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Art GCSE Trip to Edinburgh

Morag Waring
Art GCSE Trip to Edinburgh

The GCSE Art curriculum places a heavy emphasis on drawing from observation, as opposed to drawing from pictures. I decided in July to run a trip in September and apparently this is the fastest turnaround of a trip in BMS history. So on a particularly wet Tuesday in September twenty-seven students met myself and Mr Knowles at Watford Junction Station and set off for the wilds of Scotland. We made a very wet walk from Euston to Kings Cross and left puddles on the floor. Apart from a problem with the first train meaning we had to change at Newcastle, and one student leaving her coat on the first train, we arrived in Edinburgh only 5 minutes later than our original plan.

After a quick journey on the tram to the hotel, to check in and drop off our stuff, we headed back to Calton Hill to take in the city skyline and start doing some drawing work. Our local guide for the week Mrs Armit, met us with a coat for the poor cold student who had lost hers and led us up the hill giving us some interesting bits of history as we went. As we had travelled the wet weather had followed us and by the time we got to the top of the hill the clouds had closed in and there was nothing to see.

After a good night’s sleep we got in a coach and headed to Falkirk to see the statues of ‘The Kelpies’. The tallest stands 30 meters high and they are a dominating sight on the Scottish landscape. Created by Scottish artist Andy Scott they are the largest sculptures of Horses in the world, and the largest sculptures in Britain. The students seemed impressed and after a tour of the sculptures and a chance to look inside, they were set more drawing tasks as the sun came out.

We then jumped back in the coach and went to see the Falkirk Wheel which connects the Union canal to the Forth & Clyde canal, creating a central waterway that stretches across Scotland. It is the world’s first and only rotating boat lift, it rotates 180 degrees in under five minutes using the same amount of power as eight kettles. We had our packed lunches and drew the fascinating engineering.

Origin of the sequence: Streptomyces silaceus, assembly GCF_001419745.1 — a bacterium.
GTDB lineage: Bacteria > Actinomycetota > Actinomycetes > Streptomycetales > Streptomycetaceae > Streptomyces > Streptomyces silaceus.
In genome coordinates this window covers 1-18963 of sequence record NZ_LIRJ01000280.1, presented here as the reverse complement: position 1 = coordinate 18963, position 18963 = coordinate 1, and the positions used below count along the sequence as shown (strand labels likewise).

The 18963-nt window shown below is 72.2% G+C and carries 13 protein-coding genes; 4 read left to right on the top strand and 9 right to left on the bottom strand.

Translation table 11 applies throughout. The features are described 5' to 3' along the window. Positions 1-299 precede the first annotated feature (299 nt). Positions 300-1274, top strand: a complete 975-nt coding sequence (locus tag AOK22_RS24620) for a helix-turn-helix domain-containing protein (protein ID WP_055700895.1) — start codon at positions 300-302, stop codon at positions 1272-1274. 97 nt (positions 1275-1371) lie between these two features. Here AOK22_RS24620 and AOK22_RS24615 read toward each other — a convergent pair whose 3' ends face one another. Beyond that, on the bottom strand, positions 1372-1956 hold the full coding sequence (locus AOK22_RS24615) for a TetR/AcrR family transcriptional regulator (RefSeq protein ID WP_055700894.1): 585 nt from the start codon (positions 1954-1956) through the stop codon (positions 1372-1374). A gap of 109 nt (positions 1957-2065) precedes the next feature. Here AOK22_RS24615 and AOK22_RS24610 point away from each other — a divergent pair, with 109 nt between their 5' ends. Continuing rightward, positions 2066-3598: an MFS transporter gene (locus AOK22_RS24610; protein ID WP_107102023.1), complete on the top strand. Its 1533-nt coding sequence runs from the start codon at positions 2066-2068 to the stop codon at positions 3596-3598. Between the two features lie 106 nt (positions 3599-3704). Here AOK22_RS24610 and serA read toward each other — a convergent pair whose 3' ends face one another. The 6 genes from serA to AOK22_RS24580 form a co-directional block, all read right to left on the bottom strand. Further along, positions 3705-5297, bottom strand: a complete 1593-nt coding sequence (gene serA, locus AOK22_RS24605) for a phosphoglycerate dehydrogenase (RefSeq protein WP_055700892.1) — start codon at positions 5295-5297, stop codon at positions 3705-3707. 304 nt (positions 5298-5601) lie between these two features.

Then our very patient coach driver took us into Edinburgh and we explored some interesting contrasts in architecture, including the inspiration for Diagon Alley from Harry Potter. The students did some excellent work and were highly motivated to do well.

On Thursday we had a lovely morning at Edinburgh Zoo which is on a hill that looks over the city. Students were encouraged to draw the different styles of enclosures and buildings, and take pictures of the cityscape from the top. After lunch we headed into town and back up Calton Hill to get the views we sought on the first day. This time we were much more successful.

We then rushed back to the hotel for an early dinner and despite two boys leaving their bags on the tram and having to go rescue them, we were back into town for 9pm ready for our Ghost tour from the lovely Mrs Armit. It was detailed, creepy and all true stories of murder and death. I highly recommend her story telling skills.

On our last day we went to Our Dynamic Earth an environmental science museum built on an old monastery. The pupils all loved it, and then did some great drawings of the buildings nearby including the Scottish Parliament and the Palace of Holyrood (Queen’s Edinburgh residence). I had some issues taking a group photograph due to tour buses. Once we got back to the main street of Edinburgh they had some free time to get their food for the train home. Mr Knowles and I found some students in the National Gallery of their own free will.

Once we all met up we made our soggy way back to London and had a happily uneventful journey back. I would like to say a big thank you to the students, parents, Mr Knowles and Mrs Armit who helped make all of this possible.

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